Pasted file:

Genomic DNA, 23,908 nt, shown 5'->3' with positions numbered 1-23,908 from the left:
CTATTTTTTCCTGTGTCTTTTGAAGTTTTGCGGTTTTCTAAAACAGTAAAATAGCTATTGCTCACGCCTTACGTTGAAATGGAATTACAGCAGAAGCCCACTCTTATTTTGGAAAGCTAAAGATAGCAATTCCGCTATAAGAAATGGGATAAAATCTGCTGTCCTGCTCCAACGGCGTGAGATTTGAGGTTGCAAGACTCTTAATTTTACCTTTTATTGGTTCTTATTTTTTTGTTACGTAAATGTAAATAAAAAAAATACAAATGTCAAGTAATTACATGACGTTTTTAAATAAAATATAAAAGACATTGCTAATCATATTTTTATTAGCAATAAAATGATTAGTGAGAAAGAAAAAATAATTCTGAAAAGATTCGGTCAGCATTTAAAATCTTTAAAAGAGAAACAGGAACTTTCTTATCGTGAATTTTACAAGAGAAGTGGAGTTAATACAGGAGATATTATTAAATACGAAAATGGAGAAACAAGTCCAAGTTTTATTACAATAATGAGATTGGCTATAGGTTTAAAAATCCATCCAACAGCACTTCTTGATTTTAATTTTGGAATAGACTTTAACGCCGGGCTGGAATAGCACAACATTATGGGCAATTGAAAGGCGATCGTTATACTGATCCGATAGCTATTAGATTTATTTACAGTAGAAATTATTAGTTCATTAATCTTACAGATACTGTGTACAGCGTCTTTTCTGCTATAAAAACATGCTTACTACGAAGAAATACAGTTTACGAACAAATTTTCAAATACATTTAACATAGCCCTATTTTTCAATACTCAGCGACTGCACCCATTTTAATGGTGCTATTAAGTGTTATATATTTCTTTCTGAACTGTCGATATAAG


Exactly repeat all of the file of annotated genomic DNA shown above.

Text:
Genomic DNA, 23,908 nt, shown 5'->3' with positions numbered 1-23,908 from the left:
CTATTTTTTCCTGTGTCTTTTGAAGTTTTGCGGTTTTCTAAAACAGTAAAATAGCTATTGCTCACGCCTTACGTTGAAATGGAATTACAGCAGAAGCCCACTCTTATTTTGGAAAGCTAAAGATAGCAATTCCGCTATAAGAAATGGGATAAAATCTGCTGTCCTGCTCCAACGGCGTGAGATTTGAGGTTGCAAGACTCTTAATTTTACCTTTTATTGGTTCTTATTTTTTTGTTACGTAAATGTAAATAAAAAAAATACAAATGTCAAGTAATTACATGACGTTTTTAAATAAAATATAAAAGACATTGCTAATCATATTTTTATTAGCAATAAAATGATTAGTGAGAAAGAAAAAATAATTCTGAAAAGATTCGGTCAGCATTTAAAATCTTTAAAAGAGAAACAGGAACTTTCTTATCGTGAATTTTACAAGAGAAGTGGAGTTAATACAGGAGATATTATTAAATACGAAAATGGAGAAACAAGTCCAAGTTTTATTACAATAATGAGATTGGCTATAGGTTTAAAAATCCATCCAACAGCACTTCTTGATTTTAATTTTGGAATAGACTTTAACGCCGGGCTGGAATAGCACAACATTATGGGCAATTGAAAGGCGATCGTTATACTGATCCGATAGCTATTAGATTTATTTACAGTAGAAATTATTAGTTCATTAATCTTACAGATACTGTGTACAGCGTCTTTTCTGCTATAAAAACATGCTTACTACGAAGAAATACAGTTTACGAACAAATTTTCAAATACATTTAACATAGCCCTATTTTTCAATACTCAGCGACTGCACCCATTTTAATGGTGCTATTAAGTGTTATATATTTCTTTCTGAACTGTCGATATAAG